SA’s investment puzzle: Navigating taxes and opportunities

In today’s investment landscape, investors must trust their financial advisors for guidance. Despite its historical significance, the South African equity market has seen a decline in global attention over the past decade. Many experts have extensively discussed this trend, and retail investors have responded by hesitating to deploy capital within South Africa, often opting to invest abroad owing to concerns about local governance.

While criticism of leadership and political circumstances abounds, it is noteworthy that National Treasury recently proposed tapping into central reserves to alleviate debt, a move reminiscent of past discussions regarding prescribed assets.




Treasury taps into R500bn contingency reserve account

SA may harm Sarb by tapping reserves, S&P says

The African National Congress’s manifesto signals a potential shift towards using prescribed assets under Regulation 28 of the Pension Funds Act to address mounting state debt, which can be disguised as mandatory infrastructure investments.

This strategy aims to generate revenue rather than implement disciplined spending cuts.

Such measures could, however, have adverse effects, as evidenced by the local financial sector, which is already absorbing unsold government bonds owing to decreased international investor interest.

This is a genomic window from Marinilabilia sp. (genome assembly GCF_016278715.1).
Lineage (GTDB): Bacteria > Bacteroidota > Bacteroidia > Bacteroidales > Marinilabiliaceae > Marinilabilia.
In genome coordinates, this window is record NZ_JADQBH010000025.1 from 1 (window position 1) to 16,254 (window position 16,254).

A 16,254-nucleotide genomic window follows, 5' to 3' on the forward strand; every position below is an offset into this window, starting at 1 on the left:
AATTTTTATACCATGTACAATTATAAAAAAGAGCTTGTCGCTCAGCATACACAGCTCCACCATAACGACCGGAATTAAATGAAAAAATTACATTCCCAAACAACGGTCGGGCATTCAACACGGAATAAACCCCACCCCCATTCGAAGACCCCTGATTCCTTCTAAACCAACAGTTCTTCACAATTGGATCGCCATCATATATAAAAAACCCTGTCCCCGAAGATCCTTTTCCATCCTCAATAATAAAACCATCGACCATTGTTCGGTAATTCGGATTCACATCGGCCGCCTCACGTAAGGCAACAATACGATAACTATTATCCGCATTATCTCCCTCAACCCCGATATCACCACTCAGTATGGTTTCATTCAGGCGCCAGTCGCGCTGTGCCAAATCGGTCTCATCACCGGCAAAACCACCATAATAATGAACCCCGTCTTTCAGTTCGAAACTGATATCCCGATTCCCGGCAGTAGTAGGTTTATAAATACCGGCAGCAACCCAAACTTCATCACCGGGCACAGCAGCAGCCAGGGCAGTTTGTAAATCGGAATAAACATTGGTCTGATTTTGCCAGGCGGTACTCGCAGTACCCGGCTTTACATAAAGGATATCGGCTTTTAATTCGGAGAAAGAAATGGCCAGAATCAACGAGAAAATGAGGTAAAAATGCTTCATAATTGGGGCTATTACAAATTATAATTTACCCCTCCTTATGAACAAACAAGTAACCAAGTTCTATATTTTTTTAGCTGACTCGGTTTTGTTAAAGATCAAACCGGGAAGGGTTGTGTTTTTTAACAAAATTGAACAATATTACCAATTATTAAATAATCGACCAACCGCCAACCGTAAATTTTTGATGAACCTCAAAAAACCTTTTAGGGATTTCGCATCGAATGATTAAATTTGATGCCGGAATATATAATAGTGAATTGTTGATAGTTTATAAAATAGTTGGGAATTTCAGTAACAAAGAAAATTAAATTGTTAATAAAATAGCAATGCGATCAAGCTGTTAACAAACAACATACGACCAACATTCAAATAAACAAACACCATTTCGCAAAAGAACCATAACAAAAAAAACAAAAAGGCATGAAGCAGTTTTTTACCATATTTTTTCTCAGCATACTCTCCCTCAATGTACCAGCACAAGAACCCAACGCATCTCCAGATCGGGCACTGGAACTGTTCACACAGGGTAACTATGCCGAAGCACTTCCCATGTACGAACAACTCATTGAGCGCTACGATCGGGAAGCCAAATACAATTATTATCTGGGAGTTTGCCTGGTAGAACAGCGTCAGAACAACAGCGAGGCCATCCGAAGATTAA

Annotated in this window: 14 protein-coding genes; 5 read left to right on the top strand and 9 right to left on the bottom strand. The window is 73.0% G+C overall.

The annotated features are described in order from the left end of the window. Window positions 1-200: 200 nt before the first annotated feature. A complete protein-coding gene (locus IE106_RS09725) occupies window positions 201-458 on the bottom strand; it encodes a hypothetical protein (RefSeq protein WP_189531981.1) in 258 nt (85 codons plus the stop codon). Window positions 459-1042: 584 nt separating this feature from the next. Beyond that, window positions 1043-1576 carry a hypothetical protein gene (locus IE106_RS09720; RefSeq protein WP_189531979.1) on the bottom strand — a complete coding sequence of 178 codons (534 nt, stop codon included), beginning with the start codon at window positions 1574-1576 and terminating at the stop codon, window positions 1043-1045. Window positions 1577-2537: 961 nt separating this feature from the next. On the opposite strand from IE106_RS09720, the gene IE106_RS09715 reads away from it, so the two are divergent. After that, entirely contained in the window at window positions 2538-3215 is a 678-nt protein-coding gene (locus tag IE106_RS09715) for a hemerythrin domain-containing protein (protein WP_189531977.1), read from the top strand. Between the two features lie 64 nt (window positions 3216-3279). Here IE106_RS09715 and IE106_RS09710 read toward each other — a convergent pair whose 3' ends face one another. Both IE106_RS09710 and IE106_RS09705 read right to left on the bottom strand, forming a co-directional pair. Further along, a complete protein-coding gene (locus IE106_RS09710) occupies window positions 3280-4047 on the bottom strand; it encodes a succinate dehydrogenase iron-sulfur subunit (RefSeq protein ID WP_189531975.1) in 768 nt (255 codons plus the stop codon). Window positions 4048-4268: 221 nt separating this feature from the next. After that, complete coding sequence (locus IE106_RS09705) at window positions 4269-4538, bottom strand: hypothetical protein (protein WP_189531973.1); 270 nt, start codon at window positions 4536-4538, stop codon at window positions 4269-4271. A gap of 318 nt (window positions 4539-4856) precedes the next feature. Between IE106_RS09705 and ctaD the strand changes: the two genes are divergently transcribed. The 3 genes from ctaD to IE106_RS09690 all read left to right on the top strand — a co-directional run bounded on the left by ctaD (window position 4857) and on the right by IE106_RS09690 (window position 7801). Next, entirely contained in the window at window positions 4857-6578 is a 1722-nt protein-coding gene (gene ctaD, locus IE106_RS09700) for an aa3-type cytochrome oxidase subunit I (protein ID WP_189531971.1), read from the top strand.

Local bonds stir divergent views among investors

ANC pledges to transform financial sector in election manifesto

Furthermore, recent credit downgrades have exacerbated credit spreads, indicating underlying economic strain.

Two sides of the same coin …

Unfortunately, the South African government is mindful of public opinion and often rushes policy changes without thorough consideration.

For instance, the impending implementation of the two-pot retirement system reflects a hurried attempt to appease voters.

While this system may grant individuals more flexibility in accessing their retirement funds, it risks undermining long-term financial security by encouraging premature withdrawals for short-term consumption.


Two-pot retirement system to launch in September

Pension fund reform: The race to be ready is on

Despite these challenges, there are opportunities for savvy investors.



For those over 55, restructuring retirement funds has become common practice, often involving offshore investments to diversify portfolios and mitigate risk. The introduction of a savings pot concept provides an opportunity for annual capital redeployment, albeit on a smaller scale.

This strategy allows investors to withdraw a portion of their savings pot for reinvestment elsewhere, potentially optimising returns after considering the impact of taxes.

Cash can also be withdrawn and consumed, which will be good for short-term economic growth and the government’s tax coffers.

But it will most likely have a negative impact on the ability of individuals to retire in the long term, which can weigh on long-term economic performance.

What investors should do

Ultimately, investors must navigate the complex South African tax and investment landscape while seeking avenues for growth amid economic challenges.

While tax planning should not overshadow investment decisions, it is a crucial consideration where local growth prospects are limited and regulatory changes may impact capital mobility.

In short, the South African investment landscape presents both challenges and opportunities. By staying informed and consulting with financial experts, like their financial advisor, investors can navigate uncertainties and make informed decisions to achieve their long-term financial objectives.

Dr Francois Stofberg is senior economist at Efficient Wealth and managing director of Efficient Private Clients.

William Murphy

Related post